As you may know, last year a Commission on Accountability and Policy for Religious Organizations was formed (at the request of U.S. Senate Finance Committee member Charles Grassley) to address some of the most challenging tax and policy issues involving religious organizations; its charter includes an examination of issues surrounding all tax-exempt organizations. I serve on the Commission as a representative of the nonprofit sector and recently articulated BoardSource’s position on excess benefit transactions for the Commission. You can find our position paper here; scroll to “Nonprofit Excess Benefit Transactions.”
The Commission posed questions regarding excess benefit transactions – meaning, essentially, overly generous executive compensation — for response. In all cases, the questions proposed higher standards for oversight of executive compensation: 1) changing the level of knowledge required for personal liability for approving excess compensation from “actual knowledge to “reason to know”; 2) assessing penalty taxes on organizations, in addition to individuals, that approve excess compensation; 3) replacing the “rebuttable presumption” protection with a provision stating that the steps involved in establishing the presumption constitute “minimum standards for due diligence”; and 4) whether new guidelines are needed for compensation studies, and whether there should be more disclosure of comparison data used.
In a nutshell, BoardSource and I disagree with all of the higher standards but the first. Our analysis of nonprofit executive compensation tells us that egregious pay is, thankfully, an uncommon problem that gets a lot of press when it does occur, and heightened standards are unnecessary and counterproductive, particularly when they threaten to penalize the organization and its ability to fund its services to the community.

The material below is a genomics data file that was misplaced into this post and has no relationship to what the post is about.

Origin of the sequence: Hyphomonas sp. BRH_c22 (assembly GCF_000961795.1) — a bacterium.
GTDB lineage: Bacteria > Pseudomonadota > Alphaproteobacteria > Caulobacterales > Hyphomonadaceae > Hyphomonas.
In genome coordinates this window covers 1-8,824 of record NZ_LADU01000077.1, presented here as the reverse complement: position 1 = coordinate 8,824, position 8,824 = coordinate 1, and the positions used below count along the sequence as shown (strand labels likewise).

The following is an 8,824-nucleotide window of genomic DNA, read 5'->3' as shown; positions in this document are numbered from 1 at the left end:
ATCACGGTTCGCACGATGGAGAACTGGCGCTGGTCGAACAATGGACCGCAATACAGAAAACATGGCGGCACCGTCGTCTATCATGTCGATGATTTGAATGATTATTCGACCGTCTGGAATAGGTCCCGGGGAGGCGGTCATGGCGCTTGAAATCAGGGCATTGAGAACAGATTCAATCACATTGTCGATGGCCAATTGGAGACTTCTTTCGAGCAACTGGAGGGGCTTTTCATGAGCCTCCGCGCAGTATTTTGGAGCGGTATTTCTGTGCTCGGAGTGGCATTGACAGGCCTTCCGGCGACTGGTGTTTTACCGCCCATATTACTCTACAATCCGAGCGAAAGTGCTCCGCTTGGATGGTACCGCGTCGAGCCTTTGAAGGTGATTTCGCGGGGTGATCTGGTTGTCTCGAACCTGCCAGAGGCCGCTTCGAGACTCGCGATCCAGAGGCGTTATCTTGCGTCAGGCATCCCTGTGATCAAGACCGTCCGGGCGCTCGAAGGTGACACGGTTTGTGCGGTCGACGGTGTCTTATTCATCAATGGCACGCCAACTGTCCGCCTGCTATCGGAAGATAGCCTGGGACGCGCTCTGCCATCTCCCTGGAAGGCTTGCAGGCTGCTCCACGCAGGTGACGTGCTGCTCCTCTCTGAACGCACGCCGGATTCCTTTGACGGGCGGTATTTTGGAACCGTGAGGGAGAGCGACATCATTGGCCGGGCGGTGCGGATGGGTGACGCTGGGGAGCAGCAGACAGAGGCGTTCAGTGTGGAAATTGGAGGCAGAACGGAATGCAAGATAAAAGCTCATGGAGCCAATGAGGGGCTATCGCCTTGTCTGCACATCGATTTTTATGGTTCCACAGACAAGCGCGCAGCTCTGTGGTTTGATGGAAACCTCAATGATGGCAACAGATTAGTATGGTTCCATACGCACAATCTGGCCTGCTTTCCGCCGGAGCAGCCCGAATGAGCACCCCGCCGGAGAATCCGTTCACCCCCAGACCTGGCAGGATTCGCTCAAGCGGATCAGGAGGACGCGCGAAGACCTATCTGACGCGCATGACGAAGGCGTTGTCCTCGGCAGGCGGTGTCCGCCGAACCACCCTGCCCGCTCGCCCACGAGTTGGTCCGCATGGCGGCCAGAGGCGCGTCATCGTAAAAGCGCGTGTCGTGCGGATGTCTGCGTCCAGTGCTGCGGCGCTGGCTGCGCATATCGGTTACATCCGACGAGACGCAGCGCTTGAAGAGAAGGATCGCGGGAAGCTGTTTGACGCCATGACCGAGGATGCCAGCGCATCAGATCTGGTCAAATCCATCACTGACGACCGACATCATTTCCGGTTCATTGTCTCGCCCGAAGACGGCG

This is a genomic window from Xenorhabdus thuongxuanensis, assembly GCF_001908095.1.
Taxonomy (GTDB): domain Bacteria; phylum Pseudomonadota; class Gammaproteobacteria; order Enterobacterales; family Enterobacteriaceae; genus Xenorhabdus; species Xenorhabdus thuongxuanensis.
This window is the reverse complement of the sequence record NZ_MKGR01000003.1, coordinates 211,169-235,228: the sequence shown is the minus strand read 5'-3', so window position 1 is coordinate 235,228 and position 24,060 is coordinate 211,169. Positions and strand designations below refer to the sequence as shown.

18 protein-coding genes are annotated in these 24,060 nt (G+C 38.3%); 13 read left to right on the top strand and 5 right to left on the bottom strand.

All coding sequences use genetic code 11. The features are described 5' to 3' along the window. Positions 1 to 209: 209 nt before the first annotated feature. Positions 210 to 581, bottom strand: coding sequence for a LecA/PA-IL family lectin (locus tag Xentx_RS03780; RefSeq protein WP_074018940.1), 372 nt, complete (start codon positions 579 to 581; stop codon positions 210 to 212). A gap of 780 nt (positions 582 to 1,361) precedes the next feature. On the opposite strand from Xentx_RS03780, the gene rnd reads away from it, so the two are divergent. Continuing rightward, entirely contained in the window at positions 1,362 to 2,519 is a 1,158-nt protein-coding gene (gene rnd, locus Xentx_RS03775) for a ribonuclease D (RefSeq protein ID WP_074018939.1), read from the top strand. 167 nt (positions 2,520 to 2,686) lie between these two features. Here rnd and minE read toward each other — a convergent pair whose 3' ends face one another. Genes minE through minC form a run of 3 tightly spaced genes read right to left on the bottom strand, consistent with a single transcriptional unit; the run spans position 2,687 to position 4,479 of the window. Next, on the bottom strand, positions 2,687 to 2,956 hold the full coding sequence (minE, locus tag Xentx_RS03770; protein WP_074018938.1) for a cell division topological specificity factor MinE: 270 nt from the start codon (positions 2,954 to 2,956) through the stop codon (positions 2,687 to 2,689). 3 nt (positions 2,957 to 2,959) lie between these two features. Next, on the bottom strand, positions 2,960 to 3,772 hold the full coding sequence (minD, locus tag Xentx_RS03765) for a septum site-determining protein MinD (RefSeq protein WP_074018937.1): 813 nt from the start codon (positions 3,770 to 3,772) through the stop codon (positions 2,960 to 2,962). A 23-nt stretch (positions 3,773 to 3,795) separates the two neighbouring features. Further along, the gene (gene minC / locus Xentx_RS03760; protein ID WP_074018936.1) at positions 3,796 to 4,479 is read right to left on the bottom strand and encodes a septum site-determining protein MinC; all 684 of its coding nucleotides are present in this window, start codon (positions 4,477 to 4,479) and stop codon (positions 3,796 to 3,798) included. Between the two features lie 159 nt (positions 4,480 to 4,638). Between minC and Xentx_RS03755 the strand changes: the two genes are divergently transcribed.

So what heightened standard do we agree with? We believe that changing the level of knowledge by management (which includes the board) for liability for approving excess compensation from “actual knowledge” to “reason to know” is a good idea. Now, board members need to know we’re not throwing them under the bus here. We’re only saying that changing the standard to “reason to know” acknowledges the fiduciary duty that already exists. Board members need to know and approve their chief executive’s compensation and any other transaction that could be construed as excessive. No board member, as a fiduciary of an organization, should ever be able to claim when asked about the chief executive’s compensation, “I didn’t know!”
Not surprisingly, we also advocate for board education, to ensure that boards are keenly aware of that responsibility to know and approve compensation. What does your organization do to make sure your board knows its fiduciary responsibilities?